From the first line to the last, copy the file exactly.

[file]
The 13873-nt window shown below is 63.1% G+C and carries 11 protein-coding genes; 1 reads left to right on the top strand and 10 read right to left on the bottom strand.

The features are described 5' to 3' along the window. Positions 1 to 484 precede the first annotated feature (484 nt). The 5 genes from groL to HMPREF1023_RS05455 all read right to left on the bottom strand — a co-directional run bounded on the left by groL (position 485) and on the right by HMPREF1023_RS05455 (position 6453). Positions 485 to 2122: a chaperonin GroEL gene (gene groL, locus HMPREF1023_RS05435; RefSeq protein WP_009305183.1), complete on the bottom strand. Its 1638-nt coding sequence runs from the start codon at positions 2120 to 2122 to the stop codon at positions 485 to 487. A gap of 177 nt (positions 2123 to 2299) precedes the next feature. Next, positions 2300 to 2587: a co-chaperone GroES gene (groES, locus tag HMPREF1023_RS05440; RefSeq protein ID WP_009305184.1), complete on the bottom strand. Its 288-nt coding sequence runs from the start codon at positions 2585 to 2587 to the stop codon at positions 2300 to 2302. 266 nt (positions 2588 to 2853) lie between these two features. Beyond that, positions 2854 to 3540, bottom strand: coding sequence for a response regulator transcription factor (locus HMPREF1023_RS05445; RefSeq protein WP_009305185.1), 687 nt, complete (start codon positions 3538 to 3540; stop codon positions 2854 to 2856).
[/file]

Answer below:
The 13873-nt window shown below is 63.1% G+C and carries 11 protein-coding genes; 1 reads left to right on the top strand and 10 read right to left on the bottom strand.

The features are described 5' to 3' along the window. Positions 1 to 484 precede the first annotated feature (484 nt). The 5 genes from groL to HMPREF1023_RS05455 all read right to left on the bottom strand — a co-directional run bounded on the left by groL (position 485) and on the right by HMPREF1023_RS05455 (position 6453). Positions 485 to 2122: a chaperonin GroEL gene (gene groL, locus HMPREF1023_RS05435; RefSeq protein WP_009305183.1), complete on the bottom strand. Its 1638-nt coding sequence runs from the start codon at positions 2120 to 2122 to the stop codon at positions 485 to 487. A gap of 177 nt (positions 2123 to 2299) precedes the next feature. Next, positions 2300 to 2587: a co-chaperone GroES gene (groES, locus tag HMPREF1023_RS05440; RefSeq protein ID WP_009305184.1), complete on the bottom strand. Its 288-nt coding sequence runs from the start codon at positions 2585 to 2587 to the stop codon at positions 2300 to 2302. 266 nt (positions 2588 to 2853) lie between these two features. Beyond that, positions 2854 to 3540, bottom strand: coding sequence for a response regulator transcription factor (locus HMPREF1023_RS05445; RefSeq protein WP_009305185.1), 687 nt, complete (start codon positions 3538 to 3540; stop codon positions 2854 to 2856).